TB, also known as tuberculosis, is a potentially severe infectious disease that primarily affects your lungs. The bacteria that cause TB are spread from one person to another through small drops released into the air through coughs and sneezes. However, TB can be prevented by proper treatment and precautions (as well as we can prevent it from spreading). According to Dr Srikanta J T, (Consultant - Paediatric Pulmonology and Sleep Medicine, Aster CMI Hospital) despite having TB, the body does not show any symptoms. This is because germs that cause this disease can remain in your body without making you sick. Most people who are infected with TB can fight germs before they spread. Doctors call it "latent TB" infection.
Symptoms of TB are as follows
- Cough for three weeks or longer
- Pain in chest
- Bleeding and mucus with cough
- The feeling of weakness or extreme tiredness
- Sudden weight loss
- Night sweats
- Loss of appetite
If you see any of such symptoms or signs, then you can take the advice of an expert. TB can be treated; otherwise, it can prove to be fatal.
How does Tuberculosis spread?
A person who has "active TB" disease in his lungs can spread it through the air. "Active tuberculosis" means that TB germs are growing and spreading throughout your body. If you are in contact with someone who has TB, it can happen to you. That's why doctors advise people who have active TB disease to stay as far away from home and others as possible.
How can Tuberculosis be prevented? According to the Union Ministry of Health, Government of India, "Basic cough management can prevent the spread of TB infection. Take your tuberculosis medicines regularly and complete the entire course of treatment as prescribed by your doctor."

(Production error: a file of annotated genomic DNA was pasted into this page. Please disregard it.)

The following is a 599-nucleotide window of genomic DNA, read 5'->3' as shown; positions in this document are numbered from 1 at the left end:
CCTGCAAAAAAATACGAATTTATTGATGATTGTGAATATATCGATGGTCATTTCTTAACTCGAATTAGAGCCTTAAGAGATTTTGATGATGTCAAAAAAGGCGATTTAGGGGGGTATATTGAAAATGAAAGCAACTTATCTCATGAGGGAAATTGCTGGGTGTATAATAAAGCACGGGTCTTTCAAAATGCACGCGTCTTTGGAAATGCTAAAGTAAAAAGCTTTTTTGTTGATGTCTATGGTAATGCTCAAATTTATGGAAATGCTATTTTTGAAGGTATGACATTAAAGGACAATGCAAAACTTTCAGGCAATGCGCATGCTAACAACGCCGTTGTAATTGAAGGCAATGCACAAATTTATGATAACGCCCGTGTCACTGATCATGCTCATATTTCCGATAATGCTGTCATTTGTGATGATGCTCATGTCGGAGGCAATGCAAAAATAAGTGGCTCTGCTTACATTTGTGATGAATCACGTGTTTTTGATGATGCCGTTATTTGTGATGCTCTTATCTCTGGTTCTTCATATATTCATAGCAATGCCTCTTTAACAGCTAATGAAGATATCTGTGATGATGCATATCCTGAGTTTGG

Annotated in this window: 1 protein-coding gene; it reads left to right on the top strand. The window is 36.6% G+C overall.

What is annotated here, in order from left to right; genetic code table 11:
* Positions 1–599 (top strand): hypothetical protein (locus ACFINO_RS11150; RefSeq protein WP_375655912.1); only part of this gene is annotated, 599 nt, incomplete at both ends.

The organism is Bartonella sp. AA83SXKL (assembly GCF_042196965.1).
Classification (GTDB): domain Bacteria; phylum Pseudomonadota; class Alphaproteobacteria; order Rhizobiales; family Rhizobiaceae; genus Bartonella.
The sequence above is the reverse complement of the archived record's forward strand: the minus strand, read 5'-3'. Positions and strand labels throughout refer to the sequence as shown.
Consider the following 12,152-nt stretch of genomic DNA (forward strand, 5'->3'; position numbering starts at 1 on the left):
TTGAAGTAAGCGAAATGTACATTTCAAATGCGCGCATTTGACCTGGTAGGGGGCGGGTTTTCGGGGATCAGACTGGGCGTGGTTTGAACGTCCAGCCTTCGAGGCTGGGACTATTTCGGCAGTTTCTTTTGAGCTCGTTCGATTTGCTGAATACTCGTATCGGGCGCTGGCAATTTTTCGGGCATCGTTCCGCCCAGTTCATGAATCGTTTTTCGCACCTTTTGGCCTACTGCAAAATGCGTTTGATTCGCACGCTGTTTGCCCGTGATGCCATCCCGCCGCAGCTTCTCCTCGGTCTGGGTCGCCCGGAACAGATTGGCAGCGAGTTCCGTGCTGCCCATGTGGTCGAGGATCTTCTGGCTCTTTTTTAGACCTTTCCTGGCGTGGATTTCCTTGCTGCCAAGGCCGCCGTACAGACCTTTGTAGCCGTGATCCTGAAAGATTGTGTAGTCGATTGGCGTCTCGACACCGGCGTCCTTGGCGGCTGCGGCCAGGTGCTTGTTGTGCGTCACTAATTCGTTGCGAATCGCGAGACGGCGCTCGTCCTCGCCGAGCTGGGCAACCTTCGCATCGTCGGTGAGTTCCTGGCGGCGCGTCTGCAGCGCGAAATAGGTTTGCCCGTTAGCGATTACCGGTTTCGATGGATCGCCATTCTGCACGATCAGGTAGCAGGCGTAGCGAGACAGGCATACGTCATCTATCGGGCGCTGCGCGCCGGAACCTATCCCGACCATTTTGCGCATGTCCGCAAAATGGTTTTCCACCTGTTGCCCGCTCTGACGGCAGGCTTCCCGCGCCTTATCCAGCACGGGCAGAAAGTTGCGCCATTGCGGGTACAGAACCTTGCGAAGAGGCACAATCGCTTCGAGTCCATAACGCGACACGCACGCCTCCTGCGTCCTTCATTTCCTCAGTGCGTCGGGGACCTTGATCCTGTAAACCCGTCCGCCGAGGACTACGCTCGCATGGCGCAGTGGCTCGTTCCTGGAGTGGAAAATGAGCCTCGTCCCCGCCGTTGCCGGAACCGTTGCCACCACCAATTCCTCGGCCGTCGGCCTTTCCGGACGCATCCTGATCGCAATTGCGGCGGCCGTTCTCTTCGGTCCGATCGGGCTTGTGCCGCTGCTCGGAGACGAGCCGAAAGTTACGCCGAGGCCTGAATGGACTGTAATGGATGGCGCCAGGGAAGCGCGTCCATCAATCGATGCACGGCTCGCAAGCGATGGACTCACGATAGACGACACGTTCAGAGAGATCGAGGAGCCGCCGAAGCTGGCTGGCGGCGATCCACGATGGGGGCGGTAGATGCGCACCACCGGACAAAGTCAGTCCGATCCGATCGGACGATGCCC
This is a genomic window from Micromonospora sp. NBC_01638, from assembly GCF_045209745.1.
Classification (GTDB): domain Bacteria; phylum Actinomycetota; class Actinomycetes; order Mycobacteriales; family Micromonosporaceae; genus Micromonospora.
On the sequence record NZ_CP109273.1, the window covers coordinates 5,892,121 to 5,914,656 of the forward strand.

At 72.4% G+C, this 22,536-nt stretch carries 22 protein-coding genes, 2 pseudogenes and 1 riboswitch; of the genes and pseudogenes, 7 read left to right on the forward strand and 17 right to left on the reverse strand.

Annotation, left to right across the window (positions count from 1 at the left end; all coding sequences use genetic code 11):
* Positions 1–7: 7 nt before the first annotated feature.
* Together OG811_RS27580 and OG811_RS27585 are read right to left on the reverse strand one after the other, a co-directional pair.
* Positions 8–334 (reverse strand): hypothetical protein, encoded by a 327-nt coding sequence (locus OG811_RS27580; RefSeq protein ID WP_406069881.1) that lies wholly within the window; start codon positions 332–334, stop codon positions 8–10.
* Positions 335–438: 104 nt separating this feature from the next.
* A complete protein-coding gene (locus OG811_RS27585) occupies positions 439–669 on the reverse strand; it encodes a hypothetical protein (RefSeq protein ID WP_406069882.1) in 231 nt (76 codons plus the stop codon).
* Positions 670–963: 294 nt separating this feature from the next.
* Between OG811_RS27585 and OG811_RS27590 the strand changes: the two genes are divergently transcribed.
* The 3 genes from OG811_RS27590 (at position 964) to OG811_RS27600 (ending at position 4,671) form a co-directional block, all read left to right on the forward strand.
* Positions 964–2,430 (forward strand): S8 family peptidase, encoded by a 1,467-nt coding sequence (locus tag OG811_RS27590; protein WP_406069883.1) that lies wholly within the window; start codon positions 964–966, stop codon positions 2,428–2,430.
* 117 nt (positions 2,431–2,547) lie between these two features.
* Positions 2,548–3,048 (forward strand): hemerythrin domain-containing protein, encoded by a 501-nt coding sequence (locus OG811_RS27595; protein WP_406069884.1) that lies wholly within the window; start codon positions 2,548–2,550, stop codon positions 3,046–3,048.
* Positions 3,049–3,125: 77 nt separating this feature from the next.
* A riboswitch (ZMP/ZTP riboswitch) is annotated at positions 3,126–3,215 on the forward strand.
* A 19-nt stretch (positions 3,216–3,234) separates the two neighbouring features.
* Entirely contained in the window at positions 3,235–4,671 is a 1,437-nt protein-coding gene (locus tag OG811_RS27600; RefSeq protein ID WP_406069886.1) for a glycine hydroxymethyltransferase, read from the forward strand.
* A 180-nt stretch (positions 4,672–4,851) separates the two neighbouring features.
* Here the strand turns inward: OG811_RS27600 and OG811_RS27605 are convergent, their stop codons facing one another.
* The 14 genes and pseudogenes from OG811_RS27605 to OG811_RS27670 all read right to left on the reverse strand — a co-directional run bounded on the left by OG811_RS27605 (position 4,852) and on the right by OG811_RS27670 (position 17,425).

Do's and don'ts in tuberculosis
- Keep the mouth covered while coughing and sneezing
- Wash hands with water and anti-bacterial soap
- The room of TB patient should be thoroughly ventilated (airy).
- Keep room windows open so that ventilation is not a problem
- TB patients never cough or spit in the open.
- Collect the cough and press it under the soil, avoid spitting the cough even in the washbasin, as the bacteria do not die.
Dr Srikanta J T explains how to deal with tuberculosis in times of COVID-19 pandemic
- Firstly, with the incidence of TB in India in 2019, accounting for 2.7 million cases and TB and HIV co-infection of 5.4%, we are looking at a significant impact on TB resources at various levels. Many of the resources for the diagnosis of TB are now being diverted to tackle the COVID-19 epidemic. Hence, we expect that this can lead to a delay in TB diagnosis and will further result in a rise in TB incidences and higher transmission of the infection.
- The second major challenge is COVID-19 directly impacts the lungs of patients; hence, people suffering from TB infection are more susceptible to the severe damage and harmful effects of COVID 19. To provide them with the right diagnosis and advise them on the prevention methods, accurate data and statistics have become critical for healthcare professionals.
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